The closest accord has been established with the powerful American naval and air forces, as also with the strong, efficient forces belonging to the Royal Netherlands Government in the Netherlands East Indies. All this has been arranged. We have our great preoccupations here in Europe, but at the same time everything that our resources, everything that forethought can do, has been done to prepare for this long threatened storm in the Far East which has now broken upon us and on our friends across the Atlantic Ocean.
When we think of the insane ambition and insatiable appetite, which have caused this vast, melancholy extension of the war, we can only feel that Hitler's madness has infected the Japanese minds and that the root of the evil and its branch must be extirpated together.
My friends, let me say this. It is of the highest importance that there should be no underrating of the gravity of the new dangers we have to meet, either here in this Island, or those dangers which the United States have to meet. The enemy has attacked with an audacity which may spring from recklessness, but which may also spring from a conviction of strength.
One thing is certain: The need for greater effort in munitions production. That must impress itself upon every mind tonight. It is quite certain that some of the supplies on which we had counted, which had been diverted to Russia, will have to be made good by us. It may well be that in the next few months we shall have a gap to fill. It is particularly necessary that all munition workers, all those who are engaged in war industries, should make a further effort proportionate to the magnitude of the perils and to the magnitude of our cause. Particularly does this apply to tanks, and above all to aircraft-aircraft will be more than ever necessary now that the war has spread over so many wide spaces of the earth. I appeal to all those in the factories to do their utmost to make sure that we make an extra contribution to the general resources of the great alliance of free peoples, which has been hammered and forged into strength under and amidst the fires of war.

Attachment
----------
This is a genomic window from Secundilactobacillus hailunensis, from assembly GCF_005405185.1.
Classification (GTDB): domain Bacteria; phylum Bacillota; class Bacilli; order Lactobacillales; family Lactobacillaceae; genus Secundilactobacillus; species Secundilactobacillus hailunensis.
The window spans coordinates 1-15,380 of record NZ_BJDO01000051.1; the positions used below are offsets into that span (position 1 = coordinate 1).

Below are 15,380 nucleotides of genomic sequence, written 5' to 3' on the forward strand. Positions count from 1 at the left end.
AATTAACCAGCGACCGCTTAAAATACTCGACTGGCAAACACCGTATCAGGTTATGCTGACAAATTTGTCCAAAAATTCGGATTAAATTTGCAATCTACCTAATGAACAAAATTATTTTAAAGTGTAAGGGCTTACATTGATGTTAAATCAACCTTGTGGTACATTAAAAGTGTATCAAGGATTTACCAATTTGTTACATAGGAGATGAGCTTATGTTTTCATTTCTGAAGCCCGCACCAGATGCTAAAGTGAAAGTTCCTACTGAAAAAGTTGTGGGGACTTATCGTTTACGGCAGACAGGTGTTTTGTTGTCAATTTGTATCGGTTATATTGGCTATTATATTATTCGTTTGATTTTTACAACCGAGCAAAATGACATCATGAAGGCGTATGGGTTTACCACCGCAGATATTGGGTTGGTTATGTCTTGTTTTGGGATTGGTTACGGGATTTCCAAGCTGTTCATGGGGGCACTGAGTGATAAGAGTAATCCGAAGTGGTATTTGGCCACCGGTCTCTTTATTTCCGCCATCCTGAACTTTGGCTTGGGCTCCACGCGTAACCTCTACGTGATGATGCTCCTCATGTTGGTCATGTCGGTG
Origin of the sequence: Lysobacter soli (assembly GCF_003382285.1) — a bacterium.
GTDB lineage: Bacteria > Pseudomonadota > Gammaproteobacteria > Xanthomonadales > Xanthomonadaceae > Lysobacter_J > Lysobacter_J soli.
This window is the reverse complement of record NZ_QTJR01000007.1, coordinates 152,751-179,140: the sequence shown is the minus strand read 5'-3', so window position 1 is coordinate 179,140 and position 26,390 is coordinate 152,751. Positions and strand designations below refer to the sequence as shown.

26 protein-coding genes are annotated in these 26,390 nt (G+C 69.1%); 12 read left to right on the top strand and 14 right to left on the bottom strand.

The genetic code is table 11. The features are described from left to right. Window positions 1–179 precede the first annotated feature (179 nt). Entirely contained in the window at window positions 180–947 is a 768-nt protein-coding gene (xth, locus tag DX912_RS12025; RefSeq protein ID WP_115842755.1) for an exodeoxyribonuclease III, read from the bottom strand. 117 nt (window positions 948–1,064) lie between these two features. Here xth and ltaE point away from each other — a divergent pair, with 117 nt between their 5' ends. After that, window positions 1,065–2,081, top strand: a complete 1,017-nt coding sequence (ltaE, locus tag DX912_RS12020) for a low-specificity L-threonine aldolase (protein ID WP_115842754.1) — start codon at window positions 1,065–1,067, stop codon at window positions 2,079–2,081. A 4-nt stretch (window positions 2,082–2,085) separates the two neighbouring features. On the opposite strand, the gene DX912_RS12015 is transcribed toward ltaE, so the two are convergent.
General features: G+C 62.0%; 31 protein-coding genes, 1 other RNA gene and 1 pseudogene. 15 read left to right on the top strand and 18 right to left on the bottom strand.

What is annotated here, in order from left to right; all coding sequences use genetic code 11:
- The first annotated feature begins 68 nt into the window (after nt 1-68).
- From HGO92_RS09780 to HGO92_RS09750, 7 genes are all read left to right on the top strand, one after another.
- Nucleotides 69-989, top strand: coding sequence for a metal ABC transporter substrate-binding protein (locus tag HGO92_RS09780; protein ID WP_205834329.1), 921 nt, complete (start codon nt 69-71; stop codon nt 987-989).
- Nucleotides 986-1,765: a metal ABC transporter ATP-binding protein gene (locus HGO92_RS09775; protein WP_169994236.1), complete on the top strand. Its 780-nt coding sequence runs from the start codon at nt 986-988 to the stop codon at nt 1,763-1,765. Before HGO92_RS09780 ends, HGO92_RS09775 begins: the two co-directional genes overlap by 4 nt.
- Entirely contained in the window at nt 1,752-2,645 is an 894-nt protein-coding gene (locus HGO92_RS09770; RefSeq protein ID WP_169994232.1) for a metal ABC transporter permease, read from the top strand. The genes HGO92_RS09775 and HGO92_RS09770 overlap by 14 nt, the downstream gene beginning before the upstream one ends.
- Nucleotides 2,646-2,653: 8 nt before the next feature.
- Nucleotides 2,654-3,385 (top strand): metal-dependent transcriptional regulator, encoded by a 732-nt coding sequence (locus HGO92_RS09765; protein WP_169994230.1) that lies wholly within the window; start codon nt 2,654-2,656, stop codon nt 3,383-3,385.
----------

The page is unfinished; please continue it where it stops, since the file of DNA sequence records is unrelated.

The ordeal to which the English-speaking world and our heroic Russian Allies are being exposed will certainly be hard, especially at the outset, and it will probably be long. But when we look around us, upon the sombre panorama of the world, we have no reason to doubt the justice of our cause, nor have we any reason to doubt that our strength and our will-power will be sufficient to sustain it.
We have at least four-fifths of the population of the globe upon our side. We are responsible for their safety-we are responsible for their future. And as I told the House of Commons this afternoon, in the past we had a light which flickered, in the present we have a light which flames, and in the future there will be a light which will shine calm and resplendent over all the land and all the sea!